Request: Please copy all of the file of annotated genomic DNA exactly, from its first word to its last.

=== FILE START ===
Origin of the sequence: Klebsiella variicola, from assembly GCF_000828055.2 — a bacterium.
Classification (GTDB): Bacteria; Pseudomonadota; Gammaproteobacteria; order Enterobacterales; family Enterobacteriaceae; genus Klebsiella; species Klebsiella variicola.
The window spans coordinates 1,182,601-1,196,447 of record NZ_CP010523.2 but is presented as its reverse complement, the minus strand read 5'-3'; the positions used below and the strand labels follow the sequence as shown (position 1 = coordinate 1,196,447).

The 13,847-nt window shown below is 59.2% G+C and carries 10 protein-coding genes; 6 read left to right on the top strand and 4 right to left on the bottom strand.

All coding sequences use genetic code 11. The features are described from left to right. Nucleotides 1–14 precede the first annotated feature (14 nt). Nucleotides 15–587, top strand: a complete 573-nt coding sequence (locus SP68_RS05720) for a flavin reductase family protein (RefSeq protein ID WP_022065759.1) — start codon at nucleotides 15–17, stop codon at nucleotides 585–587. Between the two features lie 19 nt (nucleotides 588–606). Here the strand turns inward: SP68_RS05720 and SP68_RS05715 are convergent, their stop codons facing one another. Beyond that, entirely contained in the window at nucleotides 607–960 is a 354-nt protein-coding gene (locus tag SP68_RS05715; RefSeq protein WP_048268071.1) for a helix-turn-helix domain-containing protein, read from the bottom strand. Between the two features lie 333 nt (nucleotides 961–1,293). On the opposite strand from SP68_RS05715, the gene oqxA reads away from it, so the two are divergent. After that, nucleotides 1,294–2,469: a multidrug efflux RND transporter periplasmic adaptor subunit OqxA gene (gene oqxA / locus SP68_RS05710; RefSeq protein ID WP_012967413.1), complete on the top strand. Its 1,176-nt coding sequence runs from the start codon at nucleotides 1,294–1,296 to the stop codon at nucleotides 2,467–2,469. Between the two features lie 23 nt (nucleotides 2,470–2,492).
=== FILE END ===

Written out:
Origin of the sequence: Klebsiella variicola, from assembly GCF_000828055.2 — a bacterium.
Classification (GTDB): Bacteria; Pseudomonadota; Gammaproteobacteria; order Enterobacterales; family Enterobacteriaceae; genus Klebsiella; species Klebsiella variicola.
The window spans coordinates 1,182,601-1,196,447 of record NZ_CP010523.2 but is presented as its reverse complement, the minus strand read 5'-3'; the positions used below and the strand labels follow the sequence as shown (position 1 = coordinate 1,196,447).

The 13,847-nt window shown below is 59.2% G+C and carries 10 protein-coding genes; 6 read left to right on the top strand and 4 right to left on the bottom strand.

All coding sequences use genetic code 11. The features are described from left to right. Nucleotides 1–14 precede the first annotated feature (14 nt). Nucleotides 15–587, top strand: a complete 573-nt coding sequence (locus SP68_RS05720) for a flavin reductase family protein (RefSeq protein ID WP_022065759.1) — start codon at nucleotides 15–17, stop codon at nucleotides 585–587. Between the two features lie 19 nt (nucleotides 588–606). Here the strand turns inward: SP68_RS05720 and SP68_RS05715 are convergent, their stop codons facing one another. Beyond that, entirely contained in the window at nucleotides 607–960 is a 354-nt protein-coding gene (locus tag SP68_RS05715; RefSeq protein WP_048268071.1) for a helix-turn-helix domain-containing protein, read from the bottom strand. Between the two features lie 333 nt (nucleotides 961–1,293). On the opposite strand from SP68_RS05715, the gene oqxA reads away from it, so the two are divergent. After that, nucleotides 1,294–2,469: a multidrug efflux RND transporter periplasmic adaptor subunit OqxA gene (gene oqxA / locus SP68_RS05710; RefSeq protein ID WP_012967413.1), complete on the top strand. Its 1,176-nt coding sequence runs from the start codon at nucleotides 1,294–1,296 to the stop codon at nucleotides 2,467–2,469. Between the two features lie 23 nt (nucleotides 2,470–2,492).